||Bannockburn, IL — Peter Diamandis, M.D., has been selected through a vote of electronics industry professionals to present the opening keynote at IPC APEX EXPO® on Tuesday, March 25, 2014, in Las Vegas.
Diamandis, whose personal motto is, "The best way to predict the future is to create it yourself," is chairman and CEO of the X Prize Foundation, which designs and launches large incentive prizes to drive radical breakthroughs for the benefit of humanity. He is also co-founder and executive chairman of Singularity University (SU), a Silicon Valley-based institution partnered with NASA, Google, Autodesk and Nokia that focuses on exponentially growing technologies.
Through his work, Diamandis has proven the transformational power that exponentially growing technology has on companies, governments and humanity, as well as on "do-it-yourself" technologists and small companies that can now achieve what only governments or large corporations could do before.
In his keynote presentation, Diamandis will share how artificial intelligence, nanomaterials, 3-D printing, robotics and digital medicine will transform life and business over the next 20 years. He will explain how human society has evolved from "local and linear" to "global and exponential," and how this change has not only spawned the creation of new billion-dollar start-ups out of nowhere, but also led to the demise of 50-year-old billion-dollar companies overnight.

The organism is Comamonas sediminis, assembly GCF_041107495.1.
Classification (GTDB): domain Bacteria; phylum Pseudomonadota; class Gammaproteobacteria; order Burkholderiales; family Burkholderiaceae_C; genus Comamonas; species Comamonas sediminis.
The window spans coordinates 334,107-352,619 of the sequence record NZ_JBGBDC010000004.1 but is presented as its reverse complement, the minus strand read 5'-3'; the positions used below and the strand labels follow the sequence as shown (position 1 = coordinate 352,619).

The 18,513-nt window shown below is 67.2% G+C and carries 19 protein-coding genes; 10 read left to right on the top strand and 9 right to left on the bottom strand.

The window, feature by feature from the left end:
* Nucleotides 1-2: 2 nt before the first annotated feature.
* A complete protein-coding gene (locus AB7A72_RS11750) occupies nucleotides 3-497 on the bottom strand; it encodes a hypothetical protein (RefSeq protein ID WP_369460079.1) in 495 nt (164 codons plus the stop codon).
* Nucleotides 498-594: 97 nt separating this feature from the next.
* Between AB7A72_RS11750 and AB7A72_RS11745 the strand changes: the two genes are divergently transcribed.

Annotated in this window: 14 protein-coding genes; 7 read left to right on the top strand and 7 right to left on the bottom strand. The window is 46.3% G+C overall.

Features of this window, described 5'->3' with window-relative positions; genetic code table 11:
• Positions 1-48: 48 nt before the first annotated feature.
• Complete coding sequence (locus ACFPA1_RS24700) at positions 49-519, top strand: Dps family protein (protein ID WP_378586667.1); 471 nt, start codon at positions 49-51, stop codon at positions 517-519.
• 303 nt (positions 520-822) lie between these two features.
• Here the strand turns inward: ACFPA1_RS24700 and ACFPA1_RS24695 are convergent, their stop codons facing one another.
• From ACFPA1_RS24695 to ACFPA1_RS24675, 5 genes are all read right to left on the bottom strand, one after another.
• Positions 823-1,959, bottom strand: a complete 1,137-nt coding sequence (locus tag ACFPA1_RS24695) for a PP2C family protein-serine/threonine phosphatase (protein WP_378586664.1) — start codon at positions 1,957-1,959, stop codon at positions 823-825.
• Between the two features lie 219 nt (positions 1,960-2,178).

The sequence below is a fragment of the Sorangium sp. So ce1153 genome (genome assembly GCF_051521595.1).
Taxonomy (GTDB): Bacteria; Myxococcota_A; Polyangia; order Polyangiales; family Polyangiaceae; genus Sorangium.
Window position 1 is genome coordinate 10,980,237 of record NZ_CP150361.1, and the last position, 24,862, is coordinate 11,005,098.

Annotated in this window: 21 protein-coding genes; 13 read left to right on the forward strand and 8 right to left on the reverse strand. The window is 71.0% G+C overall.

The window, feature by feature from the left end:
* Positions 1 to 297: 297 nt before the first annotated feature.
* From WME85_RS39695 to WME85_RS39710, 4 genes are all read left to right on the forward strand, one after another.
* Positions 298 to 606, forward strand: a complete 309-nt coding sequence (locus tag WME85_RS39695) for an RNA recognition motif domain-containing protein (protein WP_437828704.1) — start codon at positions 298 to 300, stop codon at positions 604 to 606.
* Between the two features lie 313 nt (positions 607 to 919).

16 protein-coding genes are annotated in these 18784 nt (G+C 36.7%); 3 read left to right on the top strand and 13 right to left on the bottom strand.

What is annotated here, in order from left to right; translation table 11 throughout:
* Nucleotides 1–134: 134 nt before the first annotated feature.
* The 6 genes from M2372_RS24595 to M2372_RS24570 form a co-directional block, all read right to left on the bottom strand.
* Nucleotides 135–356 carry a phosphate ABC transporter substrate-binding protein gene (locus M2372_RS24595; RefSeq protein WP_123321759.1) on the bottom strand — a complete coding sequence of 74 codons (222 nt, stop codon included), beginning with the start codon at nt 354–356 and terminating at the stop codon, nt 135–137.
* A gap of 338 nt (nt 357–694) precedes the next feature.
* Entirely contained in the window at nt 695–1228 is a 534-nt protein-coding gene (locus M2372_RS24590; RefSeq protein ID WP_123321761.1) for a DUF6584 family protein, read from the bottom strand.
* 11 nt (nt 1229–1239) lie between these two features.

An expert in a wide range of scientific disciplines, Diamandis attended MIT, where he received degrees in molecular genetics and aerospace engineering. He earned his M.D. from Harvard Medical School.
In another keynote address, roboticist and inventor James McLurkin will share his research and insights into the future of multi-robot systems or "swarm robotics" during his keynote session on Wednesday, March 26.
In his presentation, McLurkin will explore how multi-robot systems can serve humanity by handling dangerous, dirty and dull jobs for which humans are inherently ill-suited. He will also provide an entertaining look at how his childhood obsessions with LEGO bricks and Star Wars fueled his passion for engineering.
Inspired by the complex group behaviors found in ants and bees, McLurkin's work focuses on developing software and programming techniques for teams of autonomous robots with populations ranging from 10 to 10,000. His research group at Rice University has one of the largest collections of robots in the world.
"My goal is to understand where intelligence comes from, how it works and how to construct artificial intelligence in real robots," says McLurkin.
A sought-after speaker, McLurkin lectures extensively to diverse audiences ranging from elementary school students to professional engineers at leading companies. He has degrees in electrical engineering and computer science from MIT and University of California, Berkeley, and is pursuing a Ph.D. in computer science at the Computer Science and Artificial Intelligence Laboratory at MIT. In addition to serving as assistant professor in Rice University's computer science department, McLurkin consults on mechanical and engineering projects, and has worked with clients such as Walt Disney Imagineering, Sensable Technologies and MicroDisplay Corp.